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Request an Appointment

Our physicians want to make sure we are prepared for your visit, that we reserve the appropriate amount of time, and that we consult colleagues who may be able to assist prior to your visit. Therefore, before we can schedule an appointment, we will need you to provide us with the following:

Please fax the REPORT of your recent MRI (no more than six months old)  to the attention of Medical Office Coordinator – 410.502.3399. Please use this form when faxing. Please do not send the original films to us in advance. It is, however, helpful for you to bring those to your scheduled appointment.

After we receive your imaging report, a neurosurgeon from our team will review your records (this process takes approximately 1 week) and our medical coordinators will call you to schedule an appointment. We currently see patients at The Johns Hopkins Outpatient Center, The Bayview Medical Center and Green Spring Station.

You may direct additional questions or follow up with one of our office coordinators at 410.955.4424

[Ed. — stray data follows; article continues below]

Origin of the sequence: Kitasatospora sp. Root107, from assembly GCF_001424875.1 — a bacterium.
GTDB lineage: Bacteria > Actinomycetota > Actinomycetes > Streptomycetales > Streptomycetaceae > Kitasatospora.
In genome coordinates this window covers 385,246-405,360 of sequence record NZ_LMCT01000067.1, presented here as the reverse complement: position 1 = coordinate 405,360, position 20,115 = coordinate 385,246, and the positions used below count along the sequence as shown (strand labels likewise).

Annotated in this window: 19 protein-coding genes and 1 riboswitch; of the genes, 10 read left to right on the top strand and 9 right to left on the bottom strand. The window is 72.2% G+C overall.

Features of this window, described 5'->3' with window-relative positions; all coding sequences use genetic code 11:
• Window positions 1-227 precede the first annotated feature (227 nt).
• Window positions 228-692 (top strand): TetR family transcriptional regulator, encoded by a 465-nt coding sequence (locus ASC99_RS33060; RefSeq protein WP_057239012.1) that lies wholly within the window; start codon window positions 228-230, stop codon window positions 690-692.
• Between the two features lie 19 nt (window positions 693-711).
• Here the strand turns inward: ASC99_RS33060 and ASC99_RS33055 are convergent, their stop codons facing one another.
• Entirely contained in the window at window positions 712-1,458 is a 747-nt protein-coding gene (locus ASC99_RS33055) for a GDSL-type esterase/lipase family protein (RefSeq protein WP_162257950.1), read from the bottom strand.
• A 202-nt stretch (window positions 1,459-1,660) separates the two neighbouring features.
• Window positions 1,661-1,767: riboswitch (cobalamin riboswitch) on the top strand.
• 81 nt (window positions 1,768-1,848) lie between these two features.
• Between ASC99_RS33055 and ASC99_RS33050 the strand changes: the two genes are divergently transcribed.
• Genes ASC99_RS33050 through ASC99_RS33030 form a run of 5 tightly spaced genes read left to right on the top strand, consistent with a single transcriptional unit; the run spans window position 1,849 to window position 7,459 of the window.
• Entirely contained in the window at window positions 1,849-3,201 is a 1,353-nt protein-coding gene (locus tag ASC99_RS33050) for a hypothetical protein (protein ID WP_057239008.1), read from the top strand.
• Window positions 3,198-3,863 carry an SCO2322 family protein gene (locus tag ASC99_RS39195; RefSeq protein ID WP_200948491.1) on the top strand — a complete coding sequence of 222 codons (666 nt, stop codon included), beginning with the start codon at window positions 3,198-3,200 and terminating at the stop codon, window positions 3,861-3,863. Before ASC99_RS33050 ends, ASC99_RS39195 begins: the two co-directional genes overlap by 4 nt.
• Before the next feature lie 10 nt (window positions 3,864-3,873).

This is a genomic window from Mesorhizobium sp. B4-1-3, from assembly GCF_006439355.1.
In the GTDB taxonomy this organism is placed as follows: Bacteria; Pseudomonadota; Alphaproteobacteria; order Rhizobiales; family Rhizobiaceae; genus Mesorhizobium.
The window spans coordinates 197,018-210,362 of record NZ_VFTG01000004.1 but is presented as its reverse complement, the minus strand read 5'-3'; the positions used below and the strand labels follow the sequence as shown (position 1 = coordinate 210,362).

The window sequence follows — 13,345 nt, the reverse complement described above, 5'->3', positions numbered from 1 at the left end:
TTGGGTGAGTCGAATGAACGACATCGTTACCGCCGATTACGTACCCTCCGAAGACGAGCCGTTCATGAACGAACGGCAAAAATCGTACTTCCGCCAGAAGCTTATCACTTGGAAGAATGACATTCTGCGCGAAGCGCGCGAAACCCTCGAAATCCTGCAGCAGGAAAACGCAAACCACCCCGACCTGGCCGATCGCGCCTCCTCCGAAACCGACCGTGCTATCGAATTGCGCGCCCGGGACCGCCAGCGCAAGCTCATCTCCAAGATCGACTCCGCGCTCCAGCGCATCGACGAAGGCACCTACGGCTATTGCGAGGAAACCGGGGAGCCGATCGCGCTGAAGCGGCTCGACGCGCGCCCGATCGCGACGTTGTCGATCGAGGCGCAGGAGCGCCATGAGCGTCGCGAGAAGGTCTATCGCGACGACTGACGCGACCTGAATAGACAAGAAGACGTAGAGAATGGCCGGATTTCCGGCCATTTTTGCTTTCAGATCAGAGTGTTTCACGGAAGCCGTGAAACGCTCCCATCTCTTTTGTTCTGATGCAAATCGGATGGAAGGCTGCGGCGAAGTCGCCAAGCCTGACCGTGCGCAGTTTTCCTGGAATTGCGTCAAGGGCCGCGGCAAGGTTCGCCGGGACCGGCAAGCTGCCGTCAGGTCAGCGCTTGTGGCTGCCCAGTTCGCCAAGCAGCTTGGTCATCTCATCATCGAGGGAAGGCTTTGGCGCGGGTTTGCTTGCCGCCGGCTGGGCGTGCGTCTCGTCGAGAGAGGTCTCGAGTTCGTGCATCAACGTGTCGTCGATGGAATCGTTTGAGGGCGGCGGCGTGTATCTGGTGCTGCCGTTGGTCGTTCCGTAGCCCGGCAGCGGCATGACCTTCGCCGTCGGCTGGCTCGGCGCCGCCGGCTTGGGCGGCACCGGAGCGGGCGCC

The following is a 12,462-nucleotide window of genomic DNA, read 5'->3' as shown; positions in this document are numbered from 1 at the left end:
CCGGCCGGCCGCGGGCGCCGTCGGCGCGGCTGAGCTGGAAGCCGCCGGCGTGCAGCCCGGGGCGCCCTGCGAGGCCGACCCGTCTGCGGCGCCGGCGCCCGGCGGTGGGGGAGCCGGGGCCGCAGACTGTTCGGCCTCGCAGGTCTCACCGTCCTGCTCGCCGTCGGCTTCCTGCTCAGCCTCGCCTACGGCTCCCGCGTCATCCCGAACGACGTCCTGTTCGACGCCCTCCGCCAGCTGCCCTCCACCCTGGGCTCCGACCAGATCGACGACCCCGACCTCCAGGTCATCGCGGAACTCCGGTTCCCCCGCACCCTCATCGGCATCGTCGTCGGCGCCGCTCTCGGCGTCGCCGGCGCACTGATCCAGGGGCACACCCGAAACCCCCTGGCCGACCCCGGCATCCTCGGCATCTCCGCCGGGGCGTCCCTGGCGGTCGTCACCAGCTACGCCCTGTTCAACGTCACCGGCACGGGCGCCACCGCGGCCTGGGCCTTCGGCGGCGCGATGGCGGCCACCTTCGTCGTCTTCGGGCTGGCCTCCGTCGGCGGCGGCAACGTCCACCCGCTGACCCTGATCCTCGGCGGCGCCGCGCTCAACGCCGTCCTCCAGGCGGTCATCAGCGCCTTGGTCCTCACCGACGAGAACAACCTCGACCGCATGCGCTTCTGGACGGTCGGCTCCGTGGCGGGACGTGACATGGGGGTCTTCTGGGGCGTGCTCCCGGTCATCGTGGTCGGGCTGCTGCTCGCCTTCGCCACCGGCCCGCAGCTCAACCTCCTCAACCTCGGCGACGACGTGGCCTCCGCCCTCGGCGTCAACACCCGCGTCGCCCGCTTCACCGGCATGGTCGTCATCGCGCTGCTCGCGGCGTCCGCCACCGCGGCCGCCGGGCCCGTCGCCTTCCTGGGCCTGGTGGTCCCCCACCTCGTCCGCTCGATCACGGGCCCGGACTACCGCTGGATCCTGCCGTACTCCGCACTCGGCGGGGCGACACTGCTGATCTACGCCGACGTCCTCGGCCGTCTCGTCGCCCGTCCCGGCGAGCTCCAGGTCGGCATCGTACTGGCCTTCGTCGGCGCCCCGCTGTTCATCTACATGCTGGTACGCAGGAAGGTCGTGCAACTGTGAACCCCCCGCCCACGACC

If you reach our voicemail system, your message will be returned as soon as possible.

Please visit our Prepare for an Appointment section prior to your appointment and print the patient questionnaire, which is instrumental to our physicians when planning your treatment. You will also find directions and hotel information.

     If you need further assistance in scheduling your appointment, please call one of the
     following numbers:
     Adult Neurosurgery:  410.955.6406

     Pediatric Neurosurgery:  410.955.7337
     Out-of-State Patients:  410.735.HUSA (4872)



Scheduled for Neurosurgery at Johns Hopkins?

Watch the patient experience video before you come

Related Links

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Fourth Annual Spine Workshop: September 5-6, 2014

A Framework for Spinal Column Tumor Management
Daniel Sciubba, M.D. helps you understand neurosurgical treatment planning for tumors of the spinal column, along with developing innovations in radiation and chemotherapy.

A Rare Chance to Cure A Difficult Cancer
Researchers at the Johns Hopkins Neurosurgical Spine Center are developing new surgical techniques to remove chordomas.

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